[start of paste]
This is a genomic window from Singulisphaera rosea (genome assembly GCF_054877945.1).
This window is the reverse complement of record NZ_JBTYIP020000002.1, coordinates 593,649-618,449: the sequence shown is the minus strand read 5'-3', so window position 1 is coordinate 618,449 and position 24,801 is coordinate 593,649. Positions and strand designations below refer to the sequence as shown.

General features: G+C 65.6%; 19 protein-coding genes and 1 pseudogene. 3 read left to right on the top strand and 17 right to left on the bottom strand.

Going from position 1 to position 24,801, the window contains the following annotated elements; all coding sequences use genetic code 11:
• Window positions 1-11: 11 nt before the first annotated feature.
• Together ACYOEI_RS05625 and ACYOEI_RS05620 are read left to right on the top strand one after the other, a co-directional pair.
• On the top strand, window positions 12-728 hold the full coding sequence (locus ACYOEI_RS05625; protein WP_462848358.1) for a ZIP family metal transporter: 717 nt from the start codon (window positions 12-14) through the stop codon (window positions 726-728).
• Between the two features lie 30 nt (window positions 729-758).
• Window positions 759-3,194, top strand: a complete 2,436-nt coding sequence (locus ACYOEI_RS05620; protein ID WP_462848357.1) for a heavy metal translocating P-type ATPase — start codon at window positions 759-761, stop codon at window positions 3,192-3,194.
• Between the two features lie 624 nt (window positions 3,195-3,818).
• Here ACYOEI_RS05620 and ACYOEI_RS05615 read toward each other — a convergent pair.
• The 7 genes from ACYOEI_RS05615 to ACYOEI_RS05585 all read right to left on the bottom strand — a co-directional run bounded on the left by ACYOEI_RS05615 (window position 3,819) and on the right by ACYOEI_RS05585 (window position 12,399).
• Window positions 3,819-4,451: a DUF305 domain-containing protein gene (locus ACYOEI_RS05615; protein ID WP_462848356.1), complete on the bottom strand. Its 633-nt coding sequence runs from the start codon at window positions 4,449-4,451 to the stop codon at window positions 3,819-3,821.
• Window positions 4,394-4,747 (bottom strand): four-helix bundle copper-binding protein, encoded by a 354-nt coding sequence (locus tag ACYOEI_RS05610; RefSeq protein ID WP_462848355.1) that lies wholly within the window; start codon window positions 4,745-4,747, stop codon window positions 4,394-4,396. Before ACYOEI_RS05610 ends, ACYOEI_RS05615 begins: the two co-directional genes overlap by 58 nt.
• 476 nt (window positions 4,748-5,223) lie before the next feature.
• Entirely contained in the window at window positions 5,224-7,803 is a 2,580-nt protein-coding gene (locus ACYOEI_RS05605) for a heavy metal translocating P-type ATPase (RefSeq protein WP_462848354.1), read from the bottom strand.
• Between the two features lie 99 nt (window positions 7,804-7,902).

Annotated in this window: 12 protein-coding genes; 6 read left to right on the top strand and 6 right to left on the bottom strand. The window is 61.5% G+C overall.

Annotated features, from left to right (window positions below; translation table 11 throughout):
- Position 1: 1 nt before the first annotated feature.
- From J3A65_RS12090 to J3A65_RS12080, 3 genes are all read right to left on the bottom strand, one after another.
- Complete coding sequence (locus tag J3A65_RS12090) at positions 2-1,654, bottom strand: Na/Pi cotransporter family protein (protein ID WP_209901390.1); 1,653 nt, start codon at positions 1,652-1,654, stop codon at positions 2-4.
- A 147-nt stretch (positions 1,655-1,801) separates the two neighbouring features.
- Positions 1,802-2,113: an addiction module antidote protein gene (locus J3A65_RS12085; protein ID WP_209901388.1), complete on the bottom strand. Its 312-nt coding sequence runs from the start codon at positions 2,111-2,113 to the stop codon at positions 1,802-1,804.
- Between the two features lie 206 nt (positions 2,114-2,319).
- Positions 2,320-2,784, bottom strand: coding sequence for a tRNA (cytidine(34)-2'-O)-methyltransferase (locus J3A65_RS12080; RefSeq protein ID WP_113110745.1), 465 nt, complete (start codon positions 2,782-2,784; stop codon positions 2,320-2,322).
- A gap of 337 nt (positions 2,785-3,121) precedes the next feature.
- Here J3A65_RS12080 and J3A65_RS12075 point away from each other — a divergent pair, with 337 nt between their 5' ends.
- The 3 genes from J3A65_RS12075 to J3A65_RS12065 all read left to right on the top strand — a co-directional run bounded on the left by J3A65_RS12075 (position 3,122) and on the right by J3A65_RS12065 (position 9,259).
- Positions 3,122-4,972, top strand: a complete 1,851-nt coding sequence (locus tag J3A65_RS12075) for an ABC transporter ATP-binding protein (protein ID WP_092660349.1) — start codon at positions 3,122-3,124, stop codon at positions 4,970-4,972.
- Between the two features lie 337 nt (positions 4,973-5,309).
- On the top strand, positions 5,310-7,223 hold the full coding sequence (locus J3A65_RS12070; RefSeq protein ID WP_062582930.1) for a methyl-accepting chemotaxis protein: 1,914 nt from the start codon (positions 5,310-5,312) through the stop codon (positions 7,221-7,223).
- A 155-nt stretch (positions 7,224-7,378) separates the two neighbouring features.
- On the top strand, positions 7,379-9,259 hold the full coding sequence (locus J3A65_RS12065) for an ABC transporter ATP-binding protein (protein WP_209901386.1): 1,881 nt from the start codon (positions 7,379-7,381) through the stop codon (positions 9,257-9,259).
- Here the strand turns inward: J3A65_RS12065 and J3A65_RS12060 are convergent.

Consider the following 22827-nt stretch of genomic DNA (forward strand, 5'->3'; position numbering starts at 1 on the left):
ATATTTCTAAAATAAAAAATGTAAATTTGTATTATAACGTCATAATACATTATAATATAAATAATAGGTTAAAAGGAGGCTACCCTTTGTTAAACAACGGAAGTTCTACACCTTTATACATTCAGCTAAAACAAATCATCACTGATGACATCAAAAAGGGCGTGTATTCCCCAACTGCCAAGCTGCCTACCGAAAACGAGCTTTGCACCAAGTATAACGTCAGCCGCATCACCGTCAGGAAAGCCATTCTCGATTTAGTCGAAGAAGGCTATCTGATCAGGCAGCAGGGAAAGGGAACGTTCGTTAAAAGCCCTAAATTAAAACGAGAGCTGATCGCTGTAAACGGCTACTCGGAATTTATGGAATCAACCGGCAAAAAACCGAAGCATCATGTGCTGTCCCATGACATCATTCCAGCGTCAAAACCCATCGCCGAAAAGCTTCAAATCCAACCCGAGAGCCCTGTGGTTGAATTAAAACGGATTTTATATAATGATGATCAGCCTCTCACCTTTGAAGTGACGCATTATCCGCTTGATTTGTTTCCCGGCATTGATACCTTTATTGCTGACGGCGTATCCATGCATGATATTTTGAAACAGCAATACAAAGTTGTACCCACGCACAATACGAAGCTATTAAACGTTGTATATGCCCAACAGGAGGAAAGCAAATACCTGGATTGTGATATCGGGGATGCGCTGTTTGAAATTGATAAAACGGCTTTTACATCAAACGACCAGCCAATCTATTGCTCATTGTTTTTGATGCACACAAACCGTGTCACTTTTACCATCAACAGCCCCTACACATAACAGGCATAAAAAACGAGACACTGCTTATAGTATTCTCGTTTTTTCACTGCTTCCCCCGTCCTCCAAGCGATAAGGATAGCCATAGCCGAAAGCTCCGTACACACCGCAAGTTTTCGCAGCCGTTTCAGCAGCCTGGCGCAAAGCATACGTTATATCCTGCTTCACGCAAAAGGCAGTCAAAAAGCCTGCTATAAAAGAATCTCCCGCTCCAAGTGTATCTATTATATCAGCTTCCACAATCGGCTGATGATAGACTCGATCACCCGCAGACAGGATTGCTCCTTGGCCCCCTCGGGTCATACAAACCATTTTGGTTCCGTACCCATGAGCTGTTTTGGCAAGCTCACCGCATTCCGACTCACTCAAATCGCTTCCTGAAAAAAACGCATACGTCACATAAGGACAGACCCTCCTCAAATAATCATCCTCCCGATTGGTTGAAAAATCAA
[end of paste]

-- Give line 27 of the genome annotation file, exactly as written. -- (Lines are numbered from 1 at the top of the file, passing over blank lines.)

- A gap of 337 nt (positions 2,785-3,121) precedes the next feature.